Next book


The story of Noah’s ark is told in rhyming verse that doesn’t quite sing. To the traditional story the author adds details that readers will appreciate—the ark was made of Cypress wood with three decks, and he even describes where many of the animals chose to live while on board. Wind and rain are anthropomorphized with personal pronouns and illustrations of their “faces.” With words such as stout, preferred, slithered, torrents, haven, and disembark, the author introduces new vocabulary to his readers, using context to make meanings clear. Unfortunately, the verses are not consistent in their rhyming pattern, leading to a choppy feel and breaking up the rhythm of the story. Several of the lines seem forced, as if he chose words for the number of syllables or rhyme pattern rather than for their fit. For example, after listing the individual animals loaded onto the ark, he names the generic and all-inclusive “bugs” to complete a rhyme with “slugs.” Newcomer Ferri’s soft-edged pictures are sweetly simple. His people are block figures, but their faces are full of emotion. The animals are easily recognizable—basic forms without a lot of competing details. The colors reflect the moods of the pages: soft greens and warm reds fill the illustrations of Noah and the animals; cool, angry blues dominate the pages that detail the people’s wickedness and the flood. It’s too bad the text doesn’t live up to the illustrations. (Picture book. 4-7)

Pub Date: Aug. 1, 2001

ISBN: 1-84148-361-3

Page Count: 32

Publisher: Barefoot Books

Review Posted Online: May 19, 2010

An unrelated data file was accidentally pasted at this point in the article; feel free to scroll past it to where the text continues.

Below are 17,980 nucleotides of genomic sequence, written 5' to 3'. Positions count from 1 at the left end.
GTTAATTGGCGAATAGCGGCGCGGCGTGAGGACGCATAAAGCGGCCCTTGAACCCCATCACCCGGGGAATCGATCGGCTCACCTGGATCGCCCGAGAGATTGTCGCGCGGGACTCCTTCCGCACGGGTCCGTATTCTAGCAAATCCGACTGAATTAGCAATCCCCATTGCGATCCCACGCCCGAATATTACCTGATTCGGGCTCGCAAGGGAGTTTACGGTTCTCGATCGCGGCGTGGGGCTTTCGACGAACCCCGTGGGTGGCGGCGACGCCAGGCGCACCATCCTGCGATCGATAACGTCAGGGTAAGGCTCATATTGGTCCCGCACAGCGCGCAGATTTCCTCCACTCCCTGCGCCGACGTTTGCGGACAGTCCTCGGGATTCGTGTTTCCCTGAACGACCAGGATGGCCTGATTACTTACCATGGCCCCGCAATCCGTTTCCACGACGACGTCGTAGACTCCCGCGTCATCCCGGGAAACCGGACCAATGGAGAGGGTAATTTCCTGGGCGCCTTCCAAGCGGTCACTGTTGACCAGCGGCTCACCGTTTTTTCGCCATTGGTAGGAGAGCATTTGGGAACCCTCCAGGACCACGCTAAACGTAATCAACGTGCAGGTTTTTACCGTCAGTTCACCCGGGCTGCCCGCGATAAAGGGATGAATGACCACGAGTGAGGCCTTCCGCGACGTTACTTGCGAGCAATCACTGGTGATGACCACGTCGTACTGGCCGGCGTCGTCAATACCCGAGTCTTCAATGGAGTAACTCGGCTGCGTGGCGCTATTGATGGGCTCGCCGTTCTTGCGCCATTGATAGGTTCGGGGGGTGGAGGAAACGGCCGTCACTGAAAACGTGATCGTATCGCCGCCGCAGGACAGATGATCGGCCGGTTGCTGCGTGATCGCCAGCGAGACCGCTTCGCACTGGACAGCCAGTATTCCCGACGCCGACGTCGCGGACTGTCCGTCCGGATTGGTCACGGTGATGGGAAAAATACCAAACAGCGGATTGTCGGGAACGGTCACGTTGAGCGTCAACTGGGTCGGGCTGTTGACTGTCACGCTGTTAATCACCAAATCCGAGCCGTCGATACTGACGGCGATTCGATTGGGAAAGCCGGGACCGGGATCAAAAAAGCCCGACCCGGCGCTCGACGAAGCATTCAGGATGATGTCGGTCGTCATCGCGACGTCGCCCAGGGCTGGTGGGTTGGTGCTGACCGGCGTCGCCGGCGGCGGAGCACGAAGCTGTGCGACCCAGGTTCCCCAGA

Kirkus Reviews Issue: Aug. 1, 2001

Next book


This biblical tale is filled with wonder, hope, and beauty.

Miriam is pivotal in the story of Moses and the Exodus.

A 7-year-old girl narrates the details of the day that she heeds “God’s voice,” places her baby brother in a basket, sets him adrift in the Nile River to save him from “Pharoah’s men,” and then watches as Pharoah’s daughter rescues him. That baby boy will grow up to be Moses, and his sister is the prophet Miriam. In her author’s note, Yolen explains that she has taken this story from Exodus and from the Midrash, tales that interpret the Torah. Miriam’s story is interwoven with miracles associated with water, ranging from that basket on the Nile to the parting of the Red Sea and the life-giving water flowing from a rock that sustains the Jews wandering in the desert, but there are relatively few children’s books that place her at their center. Many celebrants of the Passover Seder sing a song honoring Miriam and will welcome a book that celebrates her childhood. It is Le’s illustrations that truly shine, however. The vibrant blues and oranges reflect both calm and swirling waters dotted with a multitude of plant life. Elegant storks wade in the water as hippos and crocodiles swim nearby.

This biblical tale is filled with wonder, hope, and beauty. (Picture book/religion. 4-7)

Pub Date: Feb. 4, 2020

ISBN: 978-1-5415-4400-0

Page Count: 32

Publisher: Kar-Ben

Review Posted Online: Dec. 7, 2019

Kirkus Reviews Issue: Feb. 1, 2020

Next book


Nelson uses the old spiritual—offered here, astonishingly, in its first singleton, illustrated edition, though it’s available in many collections—as a springboard to celebrate family togetherness. Each line of a four-verse version of the lyric captions an intimate scene of an African-American lad, three sibs (one, lighter-skinned, perhaps adopted) and two parents in various combinations, posing together in both city (San Francisco) and country settings, sharing “the moon and the stars,” “the wind and the clouds,” “the oceans and the seas,” and so on. Sandwiched between views of, more or less, the whole world, Nelson alternates finished paintings in his characteristic strong, bold style with authentically childlike crayon drawings done with his left hand—demonstrating a superb ability to evoke both grand and naïve effects. Moving, reverent, spiritual indeed. (musical arrangement to close) (Picture book. 5-7)

Pub Date: Sept. 1, 2005

ISBN: 978-0-8037-2850-9

Page Count: 32

Publisher: Dial Books

Review Posted Online: May 19, 2010

Kirkus Reviews Issue: Aug. 1, 2005

Close Quickview